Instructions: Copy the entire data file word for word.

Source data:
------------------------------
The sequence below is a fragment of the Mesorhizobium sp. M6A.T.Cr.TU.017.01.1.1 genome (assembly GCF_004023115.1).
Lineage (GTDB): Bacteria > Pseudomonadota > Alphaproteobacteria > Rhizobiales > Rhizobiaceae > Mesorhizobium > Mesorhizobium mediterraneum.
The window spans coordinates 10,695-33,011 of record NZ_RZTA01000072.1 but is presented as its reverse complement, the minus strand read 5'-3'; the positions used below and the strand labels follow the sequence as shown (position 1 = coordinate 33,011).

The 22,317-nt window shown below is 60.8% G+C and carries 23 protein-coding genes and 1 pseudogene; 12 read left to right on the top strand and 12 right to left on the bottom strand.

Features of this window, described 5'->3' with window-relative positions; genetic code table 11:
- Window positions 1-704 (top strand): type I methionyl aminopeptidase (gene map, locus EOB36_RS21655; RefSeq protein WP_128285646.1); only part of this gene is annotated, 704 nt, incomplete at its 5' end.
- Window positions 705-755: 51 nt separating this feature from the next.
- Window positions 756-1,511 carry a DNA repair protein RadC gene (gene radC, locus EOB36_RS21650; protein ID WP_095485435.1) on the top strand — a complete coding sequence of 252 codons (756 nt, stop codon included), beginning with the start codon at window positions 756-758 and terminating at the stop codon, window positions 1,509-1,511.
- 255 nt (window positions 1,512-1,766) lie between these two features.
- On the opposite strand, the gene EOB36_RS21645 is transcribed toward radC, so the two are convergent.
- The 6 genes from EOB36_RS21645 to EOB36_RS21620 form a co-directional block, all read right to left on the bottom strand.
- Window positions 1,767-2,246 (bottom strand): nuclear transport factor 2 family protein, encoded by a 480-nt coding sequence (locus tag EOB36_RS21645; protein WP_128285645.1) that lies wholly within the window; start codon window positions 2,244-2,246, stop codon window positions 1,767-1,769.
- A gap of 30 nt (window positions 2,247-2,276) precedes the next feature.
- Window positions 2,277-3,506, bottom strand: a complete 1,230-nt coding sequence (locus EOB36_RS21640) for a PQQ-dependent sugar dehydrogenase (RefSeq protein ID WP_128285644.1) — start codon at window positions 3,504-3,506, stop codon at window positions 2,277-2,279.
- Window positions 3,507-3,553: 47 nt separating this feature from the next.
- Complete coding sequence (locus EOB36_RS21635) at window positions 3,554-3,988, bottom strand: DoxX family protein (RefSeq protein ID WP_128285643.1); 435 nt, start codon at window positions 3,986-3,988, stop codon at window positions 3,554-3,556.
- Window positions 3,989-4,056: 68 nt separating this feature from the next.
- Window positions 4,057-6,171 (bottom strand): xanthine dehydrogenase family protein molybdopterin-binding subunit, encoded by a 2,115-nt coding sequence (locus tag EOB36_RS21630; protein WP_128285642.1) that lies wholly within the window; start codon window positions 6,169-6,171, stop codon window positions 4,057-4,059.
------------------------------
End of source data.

The sequence below is a fragment of the Mesorhizobium sp. M6A.T.Cr.TU.017.01.1.1 genome (assembly GCF_004023115.1).
Lineage (GTDB): Bacteria > Pseudomonadota > Alphaproteobacteria > Rhizobiales > Rhizobiaceae > Mesorhizobium > Mesorhizobium mediterraneum.
The window spans coordinates 10,695-33,011 of record NZ_RZTA01000072.1 but is presented as its reverse complement, the minus strand read 5'-3'; the positions used below and the strand labels follow the sequence as shown (position 1 = coordinate 33,011).

The 22,317-nt window shown below is 60.8% G+C and carries 23 protein-coding genes and 1 pseudogene; 12 read left to right on the top strand and 12 right to left on the bottom strand.

Features of this window, described 5'->3' with window-relative positions; genetic code table 11:
- Window positions 1-704 (top strand): type I methionyl aminopeptidase (gene map, locus EOB36_RS21655; RefSeq protein WP_128285646.1); only part of this gene is annotated, 704 nt, incomplete at its 5' end.
- Window positions 705-755: 51 nt separating this feature from the next.
- Window positions 756-1,511 carry a DNA repair protein RadC gene (gene radC, locus EOB36_RS21650; protein ID WP_095485435.1) on the top strand — a complete coding sequence of 252 codons (756 nt, stop codon included), beginning with the start codon at window positions 756-758 and terminating at the stop codon, window positions 1,509-1,511.
- 255 nt (window positions 1,512-1,766) lie between these two features.
- On the opposite strand, the gene EOB36_RS21645 is transcribed toward radC, so the two are convergent.
- The 6 genes from EOB36_RS21645 to EOB36_RS21620 form a co-directional block, all read right to left on the bottom strand.
- Window positions 1,767-2,246 (bottom strand): nuclear transport factor 2 family protein, encoded by a 480-nt coding sequence (locus tag EOB36_RS21645; protein WP_128285645.1) that lies wholly within the window; start codon window positions 2,244-2,246, stop codon window positions 1,767-1,769.
- A gap of 30 nt (window positions 2,247-2,276) precedes the next feature.
- Window positions 2,277-3,506, bottom strand: a complete 1,230-nt coding sequence (locus EOB36_RS21640) for a PQQ-dependent sugar dehydrogenase (RefSeq protein ID WP_128285644.1) — start codon at window positions 3,504-3,506, stop codon at window positions 2,277-2,279.
- Window positions 3,507-3,553: 47 nt separating this feature from the next.
- Complete coding sequence (locus EOB36_RS21635) at window positions 3,554-3,988, bottom strand: DoxX family protein (RefSeq protein ID WP_128285643.1); 435 nt, start codon at window positions 3,986-3,988, stop codon at window positions 3,554-3,556.
- Window positions 3,989-4,056: 68 nt separating this feature from the next.
- Window positions 4,057-6,171 (bottom strand): xanthine dehydrogenase family protein molybdopterin-binding subunit, encoded by a 2,115-nt coding sequence (locus tag EOB36_RS21630; protein WP_128285642.1) that lies wholly within the window; start codon window positions 6,169-6,171, stop codon window positions 4,057-4,059.